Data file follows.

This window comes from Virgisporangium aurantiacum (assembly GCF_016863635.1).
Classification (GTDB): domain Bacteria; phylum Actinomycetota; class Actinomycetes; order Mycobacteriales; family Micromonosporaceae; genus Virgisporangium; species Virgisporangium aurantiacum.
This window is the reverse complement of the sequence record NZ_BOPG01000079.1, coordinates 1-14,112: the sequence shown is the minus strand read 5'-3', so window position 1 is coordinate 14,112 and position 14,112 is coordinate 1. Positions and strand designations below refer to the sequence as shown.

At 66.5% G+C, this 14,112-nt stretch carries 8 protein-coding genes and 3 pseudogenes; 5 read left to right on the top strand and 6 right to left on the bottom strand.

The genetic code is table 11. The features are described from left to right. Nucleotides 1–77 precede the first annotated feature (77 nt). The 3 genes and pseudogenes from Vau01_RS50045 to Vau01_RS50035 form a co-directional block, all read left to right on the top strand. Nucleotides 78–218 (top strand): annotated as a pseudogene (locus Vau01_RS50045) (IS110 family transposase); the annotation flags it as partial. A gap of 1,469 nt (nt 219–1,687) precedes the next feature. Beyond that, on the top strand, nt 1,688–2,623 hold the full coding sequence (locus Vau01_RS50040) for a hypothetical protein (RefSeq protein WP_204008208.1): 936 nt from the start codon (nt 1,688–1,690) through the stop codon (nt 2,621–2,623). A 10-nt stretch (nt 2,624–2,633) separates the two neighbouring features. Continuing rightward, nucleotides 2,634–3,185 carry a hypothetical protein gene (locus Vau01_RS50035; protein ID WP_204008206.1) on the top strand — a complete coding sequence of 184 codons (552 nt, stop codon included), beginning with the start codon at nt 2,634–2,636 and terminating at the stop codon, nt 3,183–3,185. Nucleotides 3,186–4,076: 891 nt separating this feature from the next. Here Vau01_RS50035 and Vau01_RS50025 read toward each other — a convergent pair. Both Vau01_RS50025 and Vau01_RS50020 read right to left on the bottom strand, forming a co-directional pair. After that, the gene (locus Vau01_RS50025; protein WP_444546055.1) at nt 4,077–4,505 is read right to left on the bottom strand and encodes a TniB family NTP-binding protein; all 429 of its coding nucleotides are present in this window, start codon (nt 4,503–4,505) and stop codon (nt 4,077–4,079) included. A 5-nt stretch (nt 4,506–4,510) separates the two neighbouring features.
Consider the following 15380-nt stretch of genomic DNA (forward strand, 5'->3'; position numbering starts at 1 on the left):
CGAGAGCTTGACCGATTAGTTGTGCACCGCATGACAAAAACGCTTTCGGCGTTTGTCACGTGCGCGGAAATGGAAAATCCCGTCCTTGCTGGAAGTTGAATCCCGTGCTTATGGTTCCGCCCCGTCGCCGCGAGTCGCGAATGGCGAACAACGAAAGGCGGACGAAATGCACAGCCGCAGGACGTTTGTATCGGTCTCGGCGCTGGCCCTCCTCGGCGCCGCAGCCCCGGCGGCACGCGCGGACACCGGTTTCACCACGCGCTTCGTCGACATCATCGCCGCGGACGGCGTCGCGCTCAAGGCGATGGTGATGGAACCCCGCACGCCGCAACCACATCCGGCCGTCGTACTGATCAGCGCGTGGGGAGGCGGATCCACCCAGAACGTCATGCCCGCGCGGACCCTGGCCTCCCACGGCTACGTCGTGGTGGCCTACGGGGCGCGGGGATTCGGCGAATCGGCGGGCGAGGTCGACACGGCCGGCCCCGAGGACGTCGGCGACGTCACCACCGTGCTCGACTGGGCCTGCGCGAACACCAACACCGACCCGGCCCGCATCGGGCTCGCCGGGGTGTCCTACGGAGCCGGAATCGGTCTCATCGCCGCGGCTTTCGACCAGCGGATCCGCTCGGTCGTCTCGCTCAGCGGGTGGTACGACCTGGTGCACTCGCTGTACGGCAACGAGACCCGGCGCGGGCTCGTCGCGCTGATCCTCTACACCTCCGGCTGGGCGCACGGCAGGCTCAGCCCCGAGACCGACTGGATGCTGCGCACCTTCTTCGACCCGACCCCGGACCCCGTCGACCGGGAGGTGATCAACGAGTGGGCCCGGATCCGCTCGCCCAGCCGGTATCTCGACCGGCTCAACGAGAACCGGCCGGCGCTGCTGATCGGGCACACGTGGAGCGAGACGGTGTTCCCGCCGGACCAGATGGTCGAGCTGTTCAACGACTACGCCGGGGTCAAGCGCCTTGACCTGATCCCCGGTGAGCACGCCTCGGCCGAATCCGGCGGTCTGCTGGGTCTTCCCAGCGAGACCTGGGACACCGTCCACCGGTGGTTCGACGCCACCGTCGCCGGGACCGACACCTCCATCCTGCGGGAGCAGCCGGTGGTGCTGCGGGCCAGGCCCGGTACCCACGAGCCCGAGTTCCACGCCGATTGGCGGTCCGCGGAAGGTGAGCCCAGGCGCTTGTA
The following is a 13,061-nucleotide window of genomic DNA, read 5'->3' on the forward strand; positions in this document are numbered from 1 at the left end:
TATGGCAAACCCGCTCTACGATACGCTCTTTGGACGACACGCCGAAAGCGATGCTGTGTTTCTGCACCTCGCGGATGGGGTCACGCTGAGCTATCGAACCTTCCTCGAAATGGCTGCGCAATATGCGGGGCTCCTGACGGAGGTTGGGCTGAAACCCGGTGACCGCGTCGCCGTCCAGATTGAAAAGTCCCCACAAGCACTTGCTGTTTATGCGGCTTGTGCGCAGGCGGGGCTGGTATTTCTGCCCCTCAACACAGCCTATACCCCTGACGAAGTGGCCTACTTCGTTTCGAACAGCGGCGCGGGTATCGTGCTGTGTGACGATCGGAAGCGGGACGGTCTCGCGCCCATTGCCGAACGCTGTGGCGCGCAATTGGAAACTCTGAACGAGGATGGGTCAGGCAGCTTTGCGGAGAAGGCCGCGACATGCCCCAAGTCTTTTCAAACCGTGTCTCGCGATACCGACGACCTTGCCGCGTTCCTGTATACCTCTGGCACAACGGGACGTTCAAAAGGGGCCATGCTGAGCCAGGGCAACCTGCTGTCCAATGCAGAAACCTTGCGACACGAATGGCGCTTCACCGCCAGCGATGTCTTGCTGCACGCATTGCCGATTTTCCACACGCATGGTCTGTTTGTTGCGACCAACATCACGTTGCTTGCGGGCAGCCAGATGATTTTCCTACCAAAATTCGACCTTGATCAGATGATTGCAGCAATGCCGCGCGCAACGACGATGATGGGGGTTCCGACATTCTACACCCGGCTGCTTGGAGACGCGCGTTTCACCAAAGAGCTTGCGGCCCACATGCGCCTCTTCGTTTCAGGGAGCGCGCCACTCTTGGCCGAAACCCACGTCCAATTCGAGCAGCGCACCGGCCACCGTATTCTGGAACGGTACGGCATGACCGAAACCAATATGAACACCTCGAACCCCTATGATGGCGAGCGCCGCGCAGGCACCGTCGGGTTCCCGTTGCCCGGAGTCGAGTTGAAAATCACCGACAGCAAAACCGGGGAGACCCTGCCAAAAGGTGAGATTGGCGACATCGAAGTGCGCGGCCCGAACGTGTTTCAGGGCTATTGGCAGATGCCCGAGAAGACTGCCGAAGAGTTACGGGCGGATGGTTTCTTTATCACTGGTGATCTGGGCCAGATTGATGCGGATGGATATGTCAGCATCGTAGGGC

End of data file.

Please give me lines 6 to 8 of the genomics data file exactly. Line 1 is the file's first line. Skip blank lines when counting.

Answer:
Consider the following 15380-nt stretch of genomic DNA (forward strand, 5'->3'; position numbering starts at 1 on the left):
CGAGAGCTTGACCGATTAGTTGTGCACCGCATGACAAAAACGCTTTCGGCGTTTGTCACGTGCGCGGAAATGGAAAATCCCGTCCTTGCTGGAAGTTGAATCCCGTGCTTATGGTTCCGCCCCGTCGCCGCGAGTCGCGAATGGCGAACAACGAAAGGCGGACGAAATGCACAGCCGCAGGACGTTTGTATCGGTCTCGGCGCTGGCCCTCCTCGGCGCCGCAGCCCCGGCGGCACGCGCGGACACCGGTTTCACCACGCGCTTCGTCGACATCATCGCCGCGGACGGCGTCGCGCTCAAGGCGATGGTGATGGAACCCCGCACGCCGCAACCACATCCGGCCGTCGTACTGATCAGCGCGTGGGGAGGCGGATCCACCCAGAACGTCATGCCCGCGCGGACCCTGGCCTCCCACGGCTACGTCGTGGTGGCCTACGGGGCGCGGGGATTCGGCGAATCGGCGGGCGAGGTCGACACGGCCGGCCCCGAGGACGTCGGCGACGTCACCACCGTGCTCGACTGGGCCTGCGCGAACACCAACACCGACCCGGCCCGCATCGGGCTCGCCGGGGTGTCCTACGGAGCCGGAATCGGTCTCATCGCCGCGGCTTTCGACCAGCGGATCCGCTCGGTCGTCTCGCTCAGCGGGTGGTACGACCTGGTGCACTCGCTGTACGGCAACGAGACCCGGCGCGGGCTCGTCGCGCTGATCCTCTACACCTCCGGCTGGGCGCACGGCAGGCTCAGCCCCGAGACCGACTGGATGCTGCGCACCTTCTTCGACCCGACCCCGGACCCCGTCGACCGGGAGGTGATCAACGAGTGGGCCCGGATCCGCTCGCCCAGCCGGTATCTCGACCGGCTCAACGAGAACCGGCCGGCGCTGCTGATCGGGCACACGTGGAGCGAGACGGTGTTCCCGCCGGACCAGATGGTCGAGCTGTTCAACGACTACGCCGGGGTCAAGCGCCTTGACCTGATCCCCGGTGAGCACGCCTCGGCCGAATCCGGCGGTCTGCTGGGTCTTCCCAGCGAGACCTGGGACACCGTCCACCGGTGGTTCGACGCCACCGTCGCCGGGACCGACACCTCCATCCTGCGGGAGCAGCCGGTGGTGCTGCGGGCCAGGCCCGGTACCCACGAGCCCGAGTTCCACGCCGATTGGCGGTCCGCGGAAGGTGAGCCCAGGCGCTTGTA
The following is a 13,061-nucleotide window of genomic DNA, read 5'->3' on the forward strand; positions in this document are numbered from 1 at the left end: